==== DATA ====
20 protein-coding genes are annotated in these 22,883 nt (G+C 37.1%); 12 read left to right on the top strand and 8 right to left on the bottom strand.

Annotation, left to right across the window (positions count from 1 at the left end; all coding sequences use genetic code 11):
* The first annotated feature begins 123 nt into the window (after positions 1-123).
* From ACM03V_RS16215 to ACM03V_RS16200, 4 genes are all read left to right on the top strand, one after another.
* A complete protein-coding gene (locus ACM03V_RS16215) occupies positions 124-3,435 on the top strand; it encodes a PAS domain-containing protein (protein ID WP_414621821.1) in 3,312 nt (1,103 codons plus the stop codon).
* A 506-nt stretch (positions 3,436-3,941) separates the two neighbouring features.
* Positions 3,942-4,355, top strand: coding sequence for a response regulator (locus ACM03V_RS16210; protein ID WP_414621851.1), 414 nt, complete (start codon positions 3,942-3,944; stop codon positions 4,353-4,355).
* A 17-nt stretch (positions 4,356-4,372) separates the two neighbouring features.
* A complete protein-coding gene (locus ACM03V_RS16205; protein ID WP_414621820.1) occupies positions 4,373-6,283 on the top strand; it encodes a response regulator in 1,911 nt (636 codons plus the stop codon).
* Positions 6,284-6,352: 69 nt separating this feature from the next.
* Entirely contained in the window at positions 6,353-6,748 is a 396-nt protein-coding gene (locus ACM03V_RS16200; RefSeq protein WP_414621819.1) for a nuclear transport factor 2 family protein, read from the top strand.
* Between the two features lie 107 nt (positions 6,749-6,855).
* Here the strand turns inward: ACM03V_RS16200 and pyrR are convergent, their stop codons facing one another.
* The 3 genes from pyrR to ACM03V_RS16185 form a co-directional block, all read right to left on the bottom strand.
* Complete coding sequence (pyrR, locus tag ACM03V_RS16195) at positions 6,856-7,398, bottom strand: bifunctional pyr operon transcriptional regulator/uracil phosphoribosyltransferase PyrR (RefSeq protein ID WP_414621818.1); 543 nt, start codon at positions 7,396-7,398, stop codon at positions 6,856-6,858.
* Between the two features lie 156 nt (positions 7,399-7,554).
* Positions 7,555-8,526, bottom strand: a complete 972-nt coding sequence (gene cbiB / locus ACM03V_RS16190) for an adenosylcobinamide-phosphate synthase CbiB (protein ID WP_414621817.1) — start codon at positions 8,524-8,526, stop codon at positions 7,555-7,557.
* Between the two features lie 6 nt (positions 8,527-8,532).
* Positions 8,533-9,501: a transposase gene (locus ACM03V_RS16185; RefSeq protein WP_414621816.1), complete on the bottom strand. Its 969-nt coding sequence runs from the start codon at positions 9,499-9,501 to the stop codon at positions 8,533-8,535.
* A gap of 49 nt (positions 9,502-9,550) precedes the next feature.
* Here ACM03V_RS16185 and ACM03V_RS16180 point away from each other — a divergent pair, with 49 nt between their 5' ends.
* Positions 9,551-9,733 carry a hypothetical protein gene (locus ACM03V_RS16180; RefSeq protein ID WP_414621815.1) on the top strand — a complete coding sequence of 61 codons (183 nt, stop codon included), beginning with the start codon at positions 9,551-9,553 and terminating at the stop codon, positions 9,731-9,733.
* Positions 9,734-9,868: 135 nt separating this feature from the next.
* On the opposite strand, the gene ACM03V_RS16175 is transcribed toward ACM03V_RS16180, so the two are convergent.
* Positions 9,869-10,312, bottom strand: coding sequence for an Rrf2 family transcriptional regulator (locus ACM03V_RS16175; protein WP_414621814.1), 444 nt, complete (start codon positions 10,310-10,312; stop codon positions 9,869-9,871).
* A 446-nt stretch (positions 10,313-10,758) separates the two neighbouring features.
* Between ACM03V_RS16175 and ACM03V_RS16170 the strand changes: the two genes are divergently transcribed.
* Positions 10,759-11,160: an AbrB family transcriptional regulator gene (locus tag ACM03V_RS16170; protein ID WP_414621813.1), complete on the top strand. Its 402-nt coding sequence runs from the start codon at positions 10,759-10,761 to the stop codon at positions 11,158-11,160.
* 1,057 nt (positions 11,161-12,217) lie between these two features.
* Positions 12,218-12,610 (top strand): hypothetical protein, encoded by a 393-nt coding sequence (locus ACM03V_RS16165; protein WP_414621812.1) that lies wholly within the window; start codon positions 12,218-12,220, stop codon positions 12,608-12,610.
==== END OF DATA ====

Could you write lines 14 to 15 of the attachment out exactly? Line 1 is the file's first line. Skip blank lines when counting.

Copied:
* The 3 genes from pyrR to ACM03V_RS16185 form a co-directional block, all read right to left on the bottom strand.
* Complete coding sequence (pyrR, locus tag ACM03V_RS16195) at positions 6,856-7,398, bottom strand: bifunctional pyr operon transcriptional regulator/uracil phosphoribosyltransferase PyrR (RefSeq protein ID WP_414621818.1); 543 nt, start codon at positions 7,396-7,398, stop codon at positions 6,856-6,858.